For these reasons, more body fat is lost when whole body vibration training is added to a diet or exercise regimen than either programme on its own or together, two studies have shown.
Both studies - one in Belgium and the other in the United States - were done by doctors and published in peer-reviewed journals.
In the Belgian study on 79 overweight patients published last year, doctors looked at the effect of long-term whole body vibration training on visceral fat.
Visceral fat is the fat surrounding the organs in the abdomen. Abdominal fat is made up of visceral fat and subcutaneous fat, which lies between the skin and the abdominal wall.
The patients were randomly divided into four groups. The first group received a low-calorie diet only, the second dieted and did traditional fitness training, including cardiovascular and weight exercises, the third dieted and followed a progressive Power Plate machine training programme, while the fourth was the control group.
After six months, the group which dieted and followed a Power Plate fitness regimen showed the largest percentage drop in body weight and in visceral fat.
Those in the diet and traditional fitness groups showed a slightly smaller decrease in both measurements, while the control group had no significant change.
In measurements taken at the end of the year-long study, after all participants had returned to their usual lifestyle, the group which exercised on the Power Plate machines was found to have maintained the amount of fat loss. However, the diet and fitness groups had reverted to their initial fat level.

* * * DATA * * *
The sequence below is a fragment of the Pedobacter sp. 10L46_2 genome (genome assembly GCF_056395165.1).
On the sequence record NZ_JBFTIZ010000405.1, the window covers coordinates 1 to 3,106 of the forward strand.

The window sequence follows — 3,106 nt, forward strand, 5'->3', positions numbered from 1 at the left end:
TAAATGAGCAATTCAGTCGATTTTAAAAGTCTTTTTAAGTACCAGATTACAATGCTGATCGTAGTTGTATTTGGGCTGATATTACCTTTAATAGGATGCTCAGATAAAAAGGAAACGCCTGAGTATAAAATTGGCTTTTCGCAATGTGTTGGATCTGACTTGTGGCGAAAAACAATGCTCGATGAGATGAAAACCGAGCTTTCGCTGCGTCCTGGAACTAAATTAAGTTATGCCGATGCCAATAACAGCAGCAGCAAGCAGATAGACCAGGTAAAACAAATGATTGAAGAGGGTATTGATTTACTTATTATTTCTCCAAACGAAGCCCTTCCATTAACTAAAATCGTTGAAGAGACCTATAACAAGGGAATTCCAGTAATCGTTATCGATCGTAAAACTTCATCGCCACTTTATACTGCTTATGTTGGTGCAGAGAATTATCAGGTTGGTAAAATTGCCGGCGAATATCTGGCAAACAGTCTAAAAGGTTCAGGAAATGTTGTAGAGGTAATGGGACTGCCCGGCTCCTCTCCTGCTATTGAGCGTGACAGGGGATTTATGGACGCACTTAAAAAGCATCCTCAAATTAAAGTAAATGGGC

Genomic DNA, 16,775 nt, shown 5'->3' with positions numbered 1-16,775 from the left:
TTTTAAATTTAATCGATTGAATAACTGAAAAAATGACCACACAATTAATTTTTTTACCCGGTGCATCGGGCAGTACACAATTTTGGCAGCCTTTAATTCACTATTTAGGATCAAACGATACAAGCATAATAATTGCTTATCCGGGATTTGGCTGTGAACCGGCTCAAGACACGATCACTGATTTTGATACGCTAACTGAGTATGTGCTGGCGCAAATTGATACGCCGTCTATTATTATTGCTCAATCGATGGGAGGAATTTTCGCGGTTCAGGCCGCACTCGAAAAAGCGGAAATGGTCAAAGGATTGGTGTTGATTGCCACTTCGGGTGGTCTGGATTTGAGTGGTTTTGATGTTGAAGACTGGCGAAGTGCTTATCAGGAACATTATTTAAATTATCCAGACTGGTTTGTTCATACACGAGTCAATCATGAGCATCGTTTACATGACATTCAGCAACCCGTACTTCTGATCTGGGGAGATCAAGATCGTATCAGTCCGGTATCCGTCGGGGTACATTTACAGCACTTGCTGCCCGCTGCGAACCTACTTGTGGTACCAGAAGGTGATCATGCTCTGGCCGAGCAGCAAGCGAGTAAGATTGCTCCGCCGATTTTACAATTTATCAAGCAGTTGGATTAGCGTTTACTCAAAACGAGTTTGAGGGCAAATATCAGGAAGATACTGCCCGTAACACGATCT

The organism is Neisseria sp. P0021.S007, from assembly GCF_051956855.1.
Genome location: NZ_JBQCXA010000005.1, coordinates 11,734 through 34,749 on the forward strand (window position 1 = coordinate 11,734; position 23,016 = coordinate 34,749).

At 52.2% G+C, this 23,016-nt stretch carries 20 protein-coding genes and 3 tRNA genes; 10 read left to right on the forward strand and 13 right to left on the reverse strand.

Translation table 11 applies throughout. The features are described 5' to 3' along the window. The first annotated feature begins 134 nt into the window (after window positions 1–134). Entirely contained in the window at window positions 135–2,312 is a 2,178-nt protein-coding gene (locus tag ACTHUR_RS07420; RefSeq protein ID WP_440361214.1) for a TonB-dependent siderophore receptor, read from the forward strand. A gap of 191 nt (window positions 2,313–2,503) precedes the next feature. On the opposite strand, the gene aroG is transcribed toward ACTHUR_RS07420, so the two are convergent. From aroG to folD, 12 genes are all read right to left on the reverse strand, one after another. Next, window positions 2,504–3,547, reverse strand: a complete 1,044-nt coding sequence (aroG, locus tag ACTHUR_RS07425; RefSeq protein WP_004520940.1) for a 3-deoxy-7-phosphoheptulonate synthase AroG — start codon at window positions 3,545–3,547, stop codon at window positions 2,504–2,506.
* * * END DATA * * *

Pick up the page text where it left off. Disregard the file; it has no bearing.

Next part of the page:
The results were similar in the US study on 55 post-menopausal women, published in 2009. It compared the effects of no exercise, resistance training only and resistance training with whole body vibration.
At the end of eight months, the women who did not exercise gained 1.8 per cent of body fat, while those who did only resistance training lost 1.6 per cent and those who did both types of exercise lost 3 per cent.
Risk of internal injury
The same effect of burning more calories can be achieved without a vibration plate, said Dr Tian. A person can simply increase the duration or speed of his workout, he said.
Ms Loy Yijun, a senior physiotherapist at National University Hospital's centre for obesity management and surgery, said whole body vibration therapy alone would probably not lead to weight loss.
Her view is that vibration therapy aims to elicit a similar or superior response to resistance exercises by stimulating muscle reflexes and contractions.
Even if more fat is lost, a person's cardiovascular fitness may not be significantly improved.
The limitation primarily arises from the lack of a cardiovascular workout, which is essential to burning calories, she said.
Moreover, it is important to realise that vibration plate exercise may result in potential harmful effects, doctors said.
Adjunct Associate Professor Hee Hwan Tak, an orthopaedic surgeon at Singapore Medical Group, said: 'This exercise should be done with caution in the elderly or those with balance issues, for fear of falls.'
Soft tissues and body organs could be harmed by long-term vibration. For example, workers using vibration tools such as road drills can suffer from nerve damage to the hands due to chronic vibration. This is called 'vibration white finger' disease.
It is not known if long-term use of vibration plate machines will create similar problems.
Dr Wai said: 'We do not have studies that last longer than eight months, so do keep in mind that long-term safety is unclear.'